Rep. Tracy Mann: Strengthening crop insurance is vital to the farm safety net

The Kansas Republican says he wants to make sure crop insurance is protected if any kind of permanent disaster program is written into the upcoming farm bill.

Speaking of this week Agro-Pulse Newsmakers, Rep. Tracy Mann, D-N.C., says crop insurance is his top priority in the farm bill.

“Are we making major changes to crop insurance? I don’t believe we’re doing that – I think the producers like it … we need to make sure that’s reinforced moving forward.”

When discussing whether permanent disaster language should be included in the farm bill, Mann says that given the way the weather has played out over the past couple of years, it’s worth exploring, but there may be more effective ways to provide relief. than advertising special disaster funding.

“I absolutely think it’s something we have to look at. What that will ultimately look like, I think, remains to be determined and we’re in the very early stages of that,” Mann said, adding that crop insurance should continue to “remain an important part of the farm security system.”

Looking ahead to the next Congress, Mann cited trade and oversight as his top priorities, pointing to the value of the Market Access Program. “There’s a big return on those dollars spent,” he said. “The future of agriculture must be to expand markets to create demand beyond our borders.”

Oversight issues he mentioned include the upcoming “Water of the USA” rules and the Biden administration’s “30 for 30” plan for water and land conservation.

Jake Westlin, vice president of policy and communications for the National Wheat Growers Association, says a permanent disaster program is something his organization continues to talk about as it works with crop insurance.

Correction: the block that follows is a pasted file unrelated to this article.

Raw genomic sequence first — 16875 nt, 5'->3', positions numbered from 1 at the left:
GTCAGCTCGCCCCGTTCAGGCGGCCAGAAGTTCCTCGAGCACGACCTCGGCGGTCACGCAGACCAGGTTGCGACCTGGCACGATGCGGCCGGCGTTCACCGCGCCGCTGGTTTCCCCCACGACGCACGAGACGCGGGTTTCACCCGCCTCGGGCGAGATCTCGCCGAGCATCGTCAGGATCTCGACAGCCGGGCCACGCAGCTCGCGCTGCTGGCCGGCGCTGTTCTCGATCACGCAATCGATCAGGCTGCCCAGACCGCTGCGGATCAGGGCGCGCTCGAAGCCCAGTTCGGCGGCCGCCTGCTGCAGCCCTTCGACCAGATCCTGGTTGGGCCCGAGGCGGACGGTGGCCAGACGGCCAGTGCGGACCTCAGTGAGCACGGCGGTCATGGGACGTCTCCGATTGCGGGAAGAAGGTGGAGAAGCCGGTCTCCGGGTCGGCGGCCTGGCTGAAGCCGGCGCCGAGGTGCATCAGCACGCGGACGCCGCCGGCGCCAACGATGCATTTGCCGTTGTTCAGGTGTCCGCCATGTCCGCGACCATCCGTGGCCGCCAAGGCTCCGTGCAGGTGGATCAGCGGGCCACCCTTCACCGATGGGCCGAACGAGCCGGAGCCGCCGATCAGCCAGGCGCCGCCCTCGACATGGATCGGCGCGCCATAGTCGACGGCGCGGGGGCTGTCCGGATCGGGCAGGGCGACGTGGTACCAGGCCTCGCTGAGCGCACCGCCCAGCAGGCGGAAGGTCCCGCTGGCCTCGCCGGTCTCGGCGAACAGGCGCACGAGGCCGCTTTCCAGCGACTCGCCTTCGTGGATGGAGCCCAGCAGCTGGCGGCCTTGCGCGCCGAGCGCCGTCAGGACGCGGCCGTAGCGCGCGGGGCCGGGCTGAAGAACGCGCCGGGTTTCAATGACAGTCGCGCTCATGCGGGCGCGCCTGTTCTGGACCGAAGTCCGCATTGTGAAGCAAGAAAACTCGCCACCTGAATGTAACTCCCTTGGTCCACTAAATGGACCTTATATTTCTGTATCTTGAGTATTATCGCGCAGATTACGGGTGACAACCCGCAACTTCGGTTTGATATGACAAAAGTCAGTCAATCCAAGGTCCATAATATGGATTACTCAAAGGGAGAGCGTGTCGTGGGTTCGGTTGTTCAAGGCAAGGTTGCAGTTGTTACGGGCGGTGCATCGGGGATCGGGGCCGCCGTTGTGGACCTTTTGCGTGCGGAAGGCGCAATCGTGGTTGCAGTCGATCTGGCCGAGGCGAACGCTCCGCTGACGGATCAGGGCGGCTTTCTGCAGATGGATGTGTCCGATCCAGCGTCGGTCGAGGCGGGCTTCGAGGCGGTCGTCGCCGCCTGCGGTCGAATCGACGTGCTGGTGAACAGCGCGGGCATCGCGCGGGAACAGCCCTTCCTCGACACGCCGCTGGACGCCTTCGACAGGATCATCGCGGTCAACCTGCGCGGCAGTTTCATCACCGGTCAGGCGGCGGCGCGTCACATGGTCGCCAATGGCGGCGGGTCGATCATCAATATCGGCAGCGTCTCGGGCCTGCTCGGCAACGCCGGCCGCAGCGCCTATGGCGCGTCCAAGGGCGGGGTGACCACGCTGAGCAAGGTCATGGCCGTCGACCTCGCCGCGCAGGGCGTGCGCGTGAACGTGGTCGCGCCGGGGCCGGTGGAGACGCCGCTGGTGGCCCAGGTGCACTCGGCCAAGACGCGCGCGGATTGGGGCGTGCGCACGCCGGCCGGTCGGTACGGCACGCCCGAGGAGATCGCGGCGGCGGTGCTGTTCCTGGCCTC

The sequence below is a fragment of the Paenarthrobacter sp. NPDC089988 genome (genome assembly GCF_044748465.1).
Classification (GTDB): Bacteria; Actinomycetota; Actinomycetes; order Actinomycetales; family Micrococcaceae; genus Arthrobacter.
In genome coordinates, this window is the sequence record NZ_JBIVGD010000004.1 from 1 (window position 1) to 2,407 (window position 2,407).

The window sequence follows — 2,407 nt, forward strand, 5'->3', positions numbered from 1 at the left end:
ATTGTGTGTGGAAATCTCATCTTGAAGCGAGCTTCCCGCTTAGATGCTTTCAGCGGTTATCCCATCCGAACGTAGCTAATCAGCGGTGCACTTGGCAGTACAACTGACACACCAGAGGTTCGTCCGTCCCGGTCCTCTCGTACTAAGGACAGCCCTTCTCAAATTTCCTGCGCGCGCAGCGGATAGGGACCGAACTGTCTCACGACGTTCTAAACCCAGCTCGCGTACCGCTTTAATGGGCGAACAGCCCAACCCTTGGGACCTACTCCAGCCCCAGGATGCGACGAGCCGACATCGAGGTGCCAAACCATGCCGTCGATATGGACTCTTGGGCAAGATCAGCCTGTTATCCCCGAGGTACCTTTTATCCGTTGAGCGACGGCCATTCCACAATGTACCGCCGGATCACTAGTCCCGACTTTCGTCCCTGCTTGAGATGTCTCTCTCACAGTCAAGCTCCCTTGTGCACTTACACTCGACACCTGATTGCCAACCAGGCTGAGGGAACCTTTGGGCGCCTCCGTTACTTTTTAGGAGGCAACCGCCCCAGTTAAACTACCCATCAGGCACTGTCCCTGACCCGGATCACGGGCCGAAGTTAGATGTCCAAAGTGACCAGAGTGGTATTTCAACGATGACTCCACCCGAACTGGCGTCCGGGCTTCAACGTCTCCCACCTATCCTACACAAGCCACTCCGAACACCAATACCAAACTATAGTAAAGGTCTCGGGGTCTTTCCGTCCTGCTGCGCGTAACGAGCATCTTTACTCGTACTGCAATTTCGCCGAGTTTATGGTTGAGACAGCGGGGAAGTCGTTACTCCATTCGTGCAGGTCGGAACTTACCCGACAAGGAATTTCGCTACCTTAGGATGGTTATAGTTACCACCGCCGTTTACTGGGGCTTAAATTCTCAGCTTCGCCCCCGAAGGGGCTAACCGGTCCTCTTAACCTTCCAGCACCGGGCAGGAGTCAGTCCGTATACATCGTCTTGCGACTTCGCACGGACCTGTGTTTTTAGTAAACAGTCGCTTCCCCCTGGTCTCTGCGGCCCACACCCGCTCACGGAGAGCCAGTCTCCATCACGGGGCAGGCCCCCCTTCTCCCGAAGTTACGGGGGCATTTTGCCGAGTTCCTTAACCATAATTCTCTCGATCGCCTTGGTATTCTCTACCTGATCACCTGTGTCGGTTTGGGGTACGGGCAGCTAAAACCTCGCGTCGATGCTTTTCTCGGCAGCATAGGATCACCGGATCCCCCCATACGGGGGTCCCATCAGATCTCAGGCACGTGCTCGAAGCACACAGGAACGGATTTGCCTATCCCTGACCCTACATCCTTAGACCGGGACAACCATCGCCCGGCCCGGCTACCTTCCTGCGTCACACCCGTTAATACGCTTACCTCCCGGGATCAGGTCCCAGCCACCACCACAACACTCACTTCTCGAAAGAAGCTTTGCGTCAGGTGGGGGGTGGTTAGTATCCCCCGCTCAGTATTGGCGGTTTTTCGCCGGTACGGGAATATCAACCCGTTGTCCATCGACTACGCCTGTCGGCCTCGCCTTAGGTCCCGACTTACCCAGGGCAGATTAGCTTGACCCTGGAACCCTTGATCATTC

“We focused on crop insurance as our number one priority and made sure that when there is a disaster relief program, it works for field crops and for wheat producers,” Westlin said.

Ariel Vigard, director of government relations for the American Soybean Association, joined the discussion and applauded the increased funding for conservation programs which was done through the Inflation Reduction Act, but also said Congress “cannot ignore the bigger picture” by not increasing investment in the Farm Bill industries.

“These Title I agricultural programs need a new look — we need funding for research, rural development, trade promotion, nutrition,” Wigard said. She added that Congress told the ASA that there would be no new funding in the farm bill outside of the Inflation Reduction Act.

“We’re also trying to be realistic about the fact that we’re going to have a lot of tough conversations and tough choices next year,” Wigard said.

Mark Dopp, Chief Operating Officer of the North American Meat Institute, also joins the show this week to discuss NAMI’s Farm Bill priorities and what beef legislation might look like if added to the next Farm Bill.

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